From The New York Times:
“Bet you can’t eat just one” (as the old potato-chip commercials had it) is, of course, a bet most of us end up losing. But why? Is it simple lack of willpower that makes fatty snacks irresistible, or are deeper biological forces at work? Some intriguing new research suggests the latter. Scientists in California and Italy reported last week that in rats given fatty foods, the body immediately began to release natural marijuanalike chemicals in the gut that kept them craving more.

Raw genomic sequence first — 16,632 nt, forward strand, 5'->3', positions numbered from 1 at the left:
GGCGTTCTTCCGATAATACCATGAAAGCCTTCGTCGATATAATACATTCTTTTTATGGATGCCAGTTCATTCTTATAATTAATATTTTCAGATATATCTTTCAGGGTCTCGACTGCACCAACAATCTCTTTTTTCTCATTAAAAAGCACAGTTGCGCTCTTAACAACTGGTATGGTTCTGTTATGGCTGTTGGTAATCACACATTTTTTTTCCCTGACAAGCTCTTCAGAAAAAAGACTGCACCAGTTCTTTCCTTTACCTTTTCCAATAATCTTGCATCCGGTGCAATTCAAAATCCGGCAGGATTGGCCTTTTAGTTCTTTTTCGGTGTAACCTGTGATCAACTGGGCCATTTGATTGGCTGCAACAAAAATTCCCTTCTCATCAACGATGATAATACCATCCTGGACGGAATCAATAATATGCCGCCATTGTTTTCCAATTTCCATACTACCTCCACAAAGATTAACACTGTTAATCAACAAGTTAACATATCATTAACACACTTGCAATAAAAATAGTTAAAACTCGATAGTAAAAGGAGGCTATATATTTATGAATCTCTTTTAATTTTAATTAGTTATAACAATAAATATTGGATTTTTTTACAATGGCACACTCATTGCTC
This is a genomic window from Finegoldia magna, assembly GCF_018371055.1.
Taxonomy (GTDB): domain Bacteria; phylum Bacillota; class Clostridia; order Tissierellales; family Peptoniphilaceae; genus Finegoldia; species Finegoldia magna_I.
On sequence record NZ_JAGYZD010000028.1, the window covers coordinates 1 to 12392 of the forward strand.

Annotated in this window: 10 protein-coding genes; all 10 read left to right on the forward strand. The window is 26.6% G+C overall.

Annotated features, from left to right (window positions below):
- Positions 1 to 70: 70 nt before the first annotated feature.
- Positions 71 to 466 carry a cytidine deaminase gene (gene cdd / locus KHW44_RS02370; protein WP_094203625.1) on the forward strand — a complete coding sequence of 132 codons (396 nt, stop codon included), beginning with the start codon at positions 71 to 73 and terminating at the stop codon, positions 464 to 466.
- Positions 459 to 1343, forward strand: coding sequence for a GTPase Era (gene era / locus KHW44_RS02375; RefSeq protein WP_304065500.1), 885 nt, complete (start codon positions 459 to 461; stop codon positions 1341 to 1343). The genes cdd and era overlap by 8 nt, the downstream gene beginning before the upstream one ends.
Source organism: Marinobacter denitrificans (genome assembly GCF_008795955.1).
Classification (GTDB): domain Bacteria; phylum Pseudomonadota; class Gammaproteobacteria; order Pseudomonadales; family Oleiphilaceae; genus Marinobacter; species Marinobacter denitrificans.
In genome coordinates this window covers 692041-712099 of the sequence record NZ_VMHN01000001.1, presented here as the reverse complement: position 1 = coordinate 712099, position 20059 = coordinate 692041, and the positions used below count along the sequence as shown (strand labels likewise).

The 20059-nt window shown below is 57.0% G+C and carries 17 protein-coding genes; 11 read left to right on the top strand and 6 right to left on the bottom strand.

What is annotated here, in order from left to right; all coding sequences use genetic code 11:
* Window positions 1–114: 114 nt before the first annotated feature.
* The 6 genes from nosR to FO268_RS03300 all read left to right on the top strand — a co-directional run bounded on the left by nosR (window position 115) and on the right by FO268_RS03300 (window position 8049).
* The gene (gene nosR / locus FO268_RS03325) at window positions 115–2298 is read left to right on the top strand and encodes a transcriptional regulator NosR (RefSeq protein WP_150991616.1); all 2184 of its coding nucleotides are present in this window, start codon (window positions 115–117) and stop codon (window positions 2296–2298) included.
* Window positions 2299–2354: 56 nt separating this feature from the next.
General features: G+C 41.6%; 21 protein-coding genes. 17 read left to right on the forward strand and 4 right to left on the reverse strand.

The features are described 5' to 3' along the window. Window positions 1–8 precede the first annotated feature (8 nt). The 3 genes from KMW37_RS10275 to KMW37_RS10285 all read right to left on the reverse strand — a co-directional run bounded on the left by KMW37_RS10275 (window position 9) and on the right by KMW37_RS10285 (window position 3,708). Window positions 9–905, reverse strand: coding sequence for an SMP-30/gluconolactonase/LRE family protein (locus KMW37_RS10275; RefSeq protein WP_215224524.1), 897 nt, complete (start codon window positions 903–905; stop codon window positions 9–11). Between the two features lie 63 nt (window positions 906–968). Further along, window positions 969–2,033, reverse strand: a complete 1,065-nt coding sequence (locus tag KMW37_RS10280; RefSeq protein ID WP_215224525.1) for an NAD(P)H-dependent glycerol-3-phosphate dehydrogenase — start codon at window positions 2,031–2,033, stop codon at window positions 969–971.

The findings are among several recent studies that add new complexity to the obesity debate, suggesting that certain foods set off powerful chemical reactions in the body and the brain. Yes, it’s still true that people gain weight because they eat more calories than they burn. But those compulsions may stem from biological systems over which the individual has no control. “I do think some people come into the world, and they are more responsive to food,” said Susan Carnell, a research associate at the Columbia University Institute of Human Nutrition. “I think there are many different routes to obesity.” In the recent rat studies, by a team from the University of California, Irvine, and the Italian Institute of Technology in Genoa, the goal was to measure how taste alone affects the body’s response to food. Among rats given liquid diets high in fat, sugar or protein, the ones who got the fatty liquid had a striking reaction: As soon as it hit their taste buds, their digestive systems began producing endocannabinoids, chemicals similar to those produced by marijuana use.